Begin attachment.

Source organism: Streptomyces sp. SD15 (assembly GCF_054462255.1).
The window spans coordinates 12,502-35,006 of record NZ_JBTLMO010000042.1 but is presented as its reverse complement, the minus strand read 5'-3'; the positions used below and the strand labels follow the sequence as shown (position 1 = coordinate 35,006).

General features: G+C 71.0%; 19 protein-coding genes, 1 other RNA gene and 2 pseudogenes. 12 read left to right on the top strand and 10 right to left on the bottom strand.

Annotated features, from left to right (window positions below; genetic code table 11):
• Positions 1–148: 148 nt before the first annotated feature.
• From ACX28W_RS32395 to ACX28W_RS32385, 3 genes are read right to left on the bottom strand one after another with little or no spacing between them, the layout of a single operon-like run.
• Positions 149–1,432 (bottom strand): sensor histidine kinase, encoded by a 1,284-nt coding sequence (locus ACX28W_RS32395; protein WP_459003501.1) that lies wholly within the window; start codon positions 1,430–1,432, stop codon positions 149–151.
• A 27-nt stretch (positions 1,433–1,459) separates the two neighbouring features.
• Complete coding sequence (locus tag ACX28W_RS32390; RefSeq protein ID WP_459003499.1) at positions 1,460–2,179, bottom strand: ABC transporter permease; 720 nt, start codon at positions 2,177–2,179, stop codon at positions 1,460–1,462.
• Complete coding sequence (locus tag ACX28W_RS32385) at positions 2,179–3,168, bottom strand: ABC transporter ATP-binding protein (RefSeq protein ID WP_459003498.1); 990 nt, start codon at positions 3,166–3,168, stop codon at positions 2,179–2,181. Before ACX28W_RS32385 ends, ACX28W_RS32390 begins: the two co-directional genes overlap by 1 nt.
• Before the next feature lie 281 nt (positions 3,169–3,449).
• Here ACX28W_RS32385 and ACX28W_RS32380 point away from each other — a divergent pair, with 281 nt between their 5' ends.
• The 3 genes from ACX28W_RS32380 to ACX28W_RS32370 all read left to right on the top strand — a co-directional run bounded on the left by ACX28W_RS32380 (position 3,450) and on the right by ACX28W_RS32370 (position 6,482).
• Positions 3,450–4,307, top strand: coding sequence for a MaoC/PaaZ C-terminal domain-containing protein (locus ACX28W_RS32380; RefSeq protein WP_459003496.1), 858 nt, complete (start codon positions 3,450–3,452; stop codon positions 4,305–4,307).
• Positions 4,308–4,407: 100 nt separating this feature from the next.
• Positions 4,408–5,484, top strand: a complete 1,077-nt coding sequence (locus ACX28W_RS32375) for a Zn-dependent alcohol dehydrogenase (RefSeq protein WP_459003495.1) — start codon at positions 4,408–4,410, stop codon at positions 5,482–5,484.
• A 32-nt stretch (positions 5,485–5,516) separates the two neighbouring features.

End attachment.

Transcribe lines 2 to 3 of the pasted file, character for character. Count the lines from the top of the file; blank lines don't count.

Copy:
The window spans coordinates 12,502-35,006 of record NZ_JBTLMO010000042.1 but is presented as its reverse complement, the minus strand read 5'-3'; the positions used below and the strand labels follow the sequence as shown (position 1 = coordinate 35,006).

General features: G+C 71.0%; 19 protein-coding genes, 1 other RNA gene and 2 pseudogenes. 12 read left to right on the top strand and 10 right to left on the bottom strand.